On the other side of the ball, the Nets have All-Star Brook Lopez. He’s come a long way since being drafted 10th overall by the Nets in the 2008 draft. Lopez battled injuries early in his career before emerging as an All-Star last season. He finished fifth in John Hollinger’s PER rankings, and was far and away the best center by this measure a season ago. He’s developed an excellent post game, mixing in a variety of hook shots, drop steps, flips, and short jumpers over the years. Simply put, Brook Lopez is exactly the kind of offensive player Plumlee could look at and say, “That’s what I can become if I work hard enough.”

On the other end of the spectrum, the Nets have veteran journeyman, Reggie Evans. In his 12-year NBA career, Evans has played for six different teams (Sonics, Nuggets, Sixers, Raptors, Clippers, Nets), and made the playoffs in half of those seasons. He’s survived the NBA landscape by doing all the dirty work—going after every rebound, defending in the post, and using his scrappy style to get put backs and easy baskets. Last season, Evans led the league in rebounding rate and defensive rebounding rate, per, and it wasn’t particularly close in either case.

Plumlee can learn how to all the little things necessary to carve out a long NBA career from Evans. Things like rebounding positioning, diving on the floor for loose balls, contributing offensively without having plays run for him, and how to form an identity for himself on the court, are all key attributes Plumlee can learn from the seasoned veteran.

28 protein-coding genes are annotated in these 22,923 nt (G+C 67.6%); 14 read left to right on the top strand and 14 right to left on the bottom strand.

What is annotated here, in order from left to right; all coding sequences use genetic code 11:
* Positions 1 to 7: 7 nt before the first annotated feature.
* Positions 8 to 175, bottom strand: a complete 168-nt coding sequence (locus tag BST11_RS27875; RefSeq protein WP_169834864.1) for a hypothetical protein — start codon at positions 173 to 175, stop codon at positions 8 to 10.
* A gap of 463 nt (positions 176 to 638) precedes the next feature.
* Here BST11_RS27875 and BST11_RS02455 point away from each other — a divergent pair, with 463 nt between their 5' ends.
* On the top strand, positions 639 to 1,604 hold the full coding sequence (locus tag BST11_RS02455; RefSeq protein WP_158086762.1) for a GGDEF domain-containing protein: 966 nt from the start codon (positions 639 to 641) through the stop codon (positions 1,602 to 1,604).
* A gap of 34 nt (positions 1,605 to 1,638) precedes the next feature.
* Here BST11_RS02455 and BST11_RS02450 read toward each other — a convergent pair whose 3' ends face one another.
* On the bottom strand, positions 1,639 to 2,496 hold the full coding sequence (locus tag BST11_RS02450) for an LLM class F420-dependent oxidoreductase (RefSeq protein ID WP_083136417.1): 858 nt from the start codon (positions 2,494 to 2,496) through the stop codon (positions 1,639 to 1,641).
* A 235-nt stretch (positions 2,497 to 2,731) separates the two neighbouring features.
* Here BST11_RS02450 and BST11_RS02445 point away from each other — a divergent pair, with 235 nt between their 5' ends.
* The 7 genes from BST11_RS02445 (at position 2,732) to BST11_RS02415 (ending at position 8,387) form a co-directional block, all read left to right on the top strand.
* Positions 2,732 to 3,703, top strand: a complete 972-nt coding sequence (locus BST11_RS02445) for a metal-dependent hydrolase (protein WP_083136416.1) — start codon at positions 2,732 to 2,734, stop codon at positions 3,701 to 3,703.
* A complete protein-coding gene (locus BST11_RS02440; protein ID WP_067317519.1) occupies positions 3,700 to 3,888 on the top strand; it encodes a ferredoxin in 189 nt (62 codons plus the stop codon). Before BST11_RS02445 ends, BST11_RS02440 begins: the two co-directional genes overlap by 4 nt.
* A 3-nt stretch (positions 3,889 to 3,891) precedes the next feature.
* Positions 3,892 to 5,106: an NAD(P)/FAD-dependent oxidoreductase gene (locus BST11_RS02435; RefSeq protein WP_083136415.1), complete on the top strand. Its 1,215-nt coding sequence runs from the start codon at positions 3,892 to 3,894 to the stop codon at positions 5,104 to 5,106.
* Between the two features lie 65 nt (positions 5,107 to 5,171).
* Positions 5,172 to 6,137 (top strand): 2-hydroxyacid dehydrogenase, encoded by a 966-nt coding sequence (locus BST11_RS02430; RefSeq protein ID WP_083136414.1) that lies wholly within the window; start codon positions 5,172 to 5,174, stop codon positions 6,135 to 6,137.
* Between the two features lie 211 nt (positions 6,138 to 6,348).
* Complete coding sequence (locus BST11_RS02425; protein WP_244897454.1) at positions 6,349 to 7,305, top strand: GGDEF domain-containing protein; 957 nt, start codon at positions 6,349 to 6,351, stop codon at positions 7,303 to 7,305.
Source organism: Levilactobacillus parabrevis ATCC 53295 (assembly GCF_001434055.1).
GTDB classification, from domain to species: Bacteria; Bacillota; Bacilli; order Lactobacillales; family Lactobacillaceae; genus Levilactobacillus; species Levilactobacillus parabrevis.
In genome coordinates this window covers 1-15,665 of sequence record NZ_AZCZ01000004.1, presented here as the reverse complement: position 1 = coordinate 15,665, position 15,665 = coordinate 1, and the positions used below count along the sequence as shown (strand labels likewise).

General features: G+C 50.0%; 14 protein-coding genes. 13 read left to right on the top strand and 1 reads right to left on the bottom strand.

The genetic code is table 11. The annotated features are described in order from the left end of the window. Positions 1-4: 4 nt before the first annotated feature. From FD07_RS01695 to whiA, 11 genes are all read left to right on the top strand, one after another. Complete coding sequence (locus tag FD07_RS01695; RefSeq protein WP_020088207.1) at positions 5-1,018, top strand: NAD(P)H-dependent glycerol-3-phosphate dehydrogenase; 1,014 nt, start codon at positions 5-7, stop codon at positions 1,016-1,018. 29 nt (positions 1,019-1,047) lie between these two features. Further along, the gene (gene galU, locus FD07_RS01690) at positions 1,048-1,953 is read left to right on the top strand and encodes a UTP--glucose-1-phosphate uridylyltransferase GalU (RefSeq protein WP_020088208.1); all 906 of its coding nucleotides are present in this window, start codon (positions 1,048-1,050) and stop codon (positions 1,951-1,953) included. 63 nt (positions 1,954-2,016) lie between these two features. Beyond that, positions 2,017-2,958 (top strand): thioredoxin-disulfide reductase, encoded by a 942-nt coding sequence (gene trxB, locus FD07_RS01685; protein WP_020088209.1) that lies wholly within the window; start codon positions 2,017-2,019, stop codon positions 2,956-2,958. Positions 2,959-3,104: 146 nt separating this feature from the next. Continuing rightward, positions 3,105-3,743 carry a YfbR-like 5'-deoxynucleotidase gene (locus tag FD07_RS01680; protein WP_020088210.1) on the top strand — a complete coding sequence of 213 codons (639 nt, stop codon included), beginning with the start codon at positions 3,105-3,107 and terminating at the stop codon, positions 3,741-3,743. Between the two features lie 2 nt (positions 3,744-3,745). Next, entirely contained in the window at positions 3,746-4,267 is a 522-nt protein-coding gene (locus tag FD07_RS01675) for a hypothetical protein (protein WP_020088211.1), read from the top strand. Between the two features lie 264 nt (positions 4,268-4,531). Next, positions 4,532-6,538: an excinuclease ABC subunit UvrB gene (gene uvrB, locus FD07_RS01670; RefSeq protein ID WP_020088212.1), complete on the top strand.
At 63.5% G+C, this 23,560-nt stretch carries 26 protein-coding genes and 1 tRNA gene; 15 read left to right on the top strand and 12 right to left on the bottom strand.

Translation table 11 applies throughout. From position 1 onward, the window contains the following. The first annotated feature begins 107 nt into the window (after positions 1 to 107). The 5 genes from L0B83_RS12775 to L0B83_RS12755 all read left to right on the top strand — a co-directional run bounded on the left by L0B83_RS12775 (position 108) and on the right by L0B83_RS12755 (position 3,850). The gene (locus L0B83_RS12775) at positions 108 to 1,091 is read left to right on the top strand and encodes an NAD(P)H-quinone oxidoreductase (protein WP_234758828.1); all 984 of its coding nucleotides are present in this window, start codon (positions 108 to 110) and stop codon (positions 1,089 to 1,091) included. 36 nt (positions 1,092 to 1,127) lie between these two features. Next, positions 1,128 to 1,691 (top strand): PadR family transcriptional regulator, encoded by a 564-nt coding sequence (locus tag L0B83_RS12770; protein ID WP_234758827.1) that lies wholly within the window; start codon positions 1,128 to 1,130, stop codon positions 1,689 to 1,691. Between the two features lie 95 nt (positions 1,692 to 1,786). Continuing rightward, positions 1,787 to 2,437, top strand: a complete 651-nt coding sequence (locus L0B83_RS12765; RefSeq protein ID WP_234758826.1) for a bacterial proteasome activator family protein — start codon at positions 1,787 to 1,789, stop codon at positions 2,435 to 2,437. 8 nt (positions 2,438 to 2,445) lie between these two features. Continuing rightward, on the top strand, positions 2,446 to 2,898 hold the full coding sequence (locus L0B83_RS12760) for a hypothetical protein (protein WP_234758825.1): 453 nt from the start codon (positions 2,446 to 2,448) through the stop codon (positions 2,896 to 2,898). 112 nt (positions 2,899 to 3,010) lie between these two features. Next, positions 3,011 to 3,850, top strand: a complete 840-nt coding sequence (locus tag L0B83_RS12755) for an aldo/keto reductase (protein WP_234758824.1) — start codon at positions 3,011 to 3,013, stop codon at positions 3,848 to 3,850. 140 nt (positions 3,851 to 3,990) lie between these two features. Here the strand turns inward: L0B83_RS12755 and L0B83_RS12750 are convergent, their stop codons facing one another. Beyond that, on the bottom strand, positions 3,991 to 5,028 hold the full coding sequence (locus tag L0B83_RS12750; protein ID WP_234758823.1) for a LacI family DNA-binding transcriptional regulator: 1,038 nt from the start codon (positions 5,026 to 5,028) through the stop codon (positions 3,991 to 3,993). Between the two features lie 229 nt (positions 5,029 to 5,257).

Mason Plumlee will likely not become an MVP one day like Kevin Garnett. He may never even make an All-Star team like Brook Lopez. But he can absolutely learn from them, and if he can sprinkle in a little bit of Reggie Evans’ grit and toughness, Plumlee will have a long and successful NBA career. I know game experience and building confidence are important for young players. I just think Mason Plumlee has been given a remarkable atmosphere and the right mix of veteran teammates at the NBA level to learn on the fly in Brooklyn, instead of in Springfield.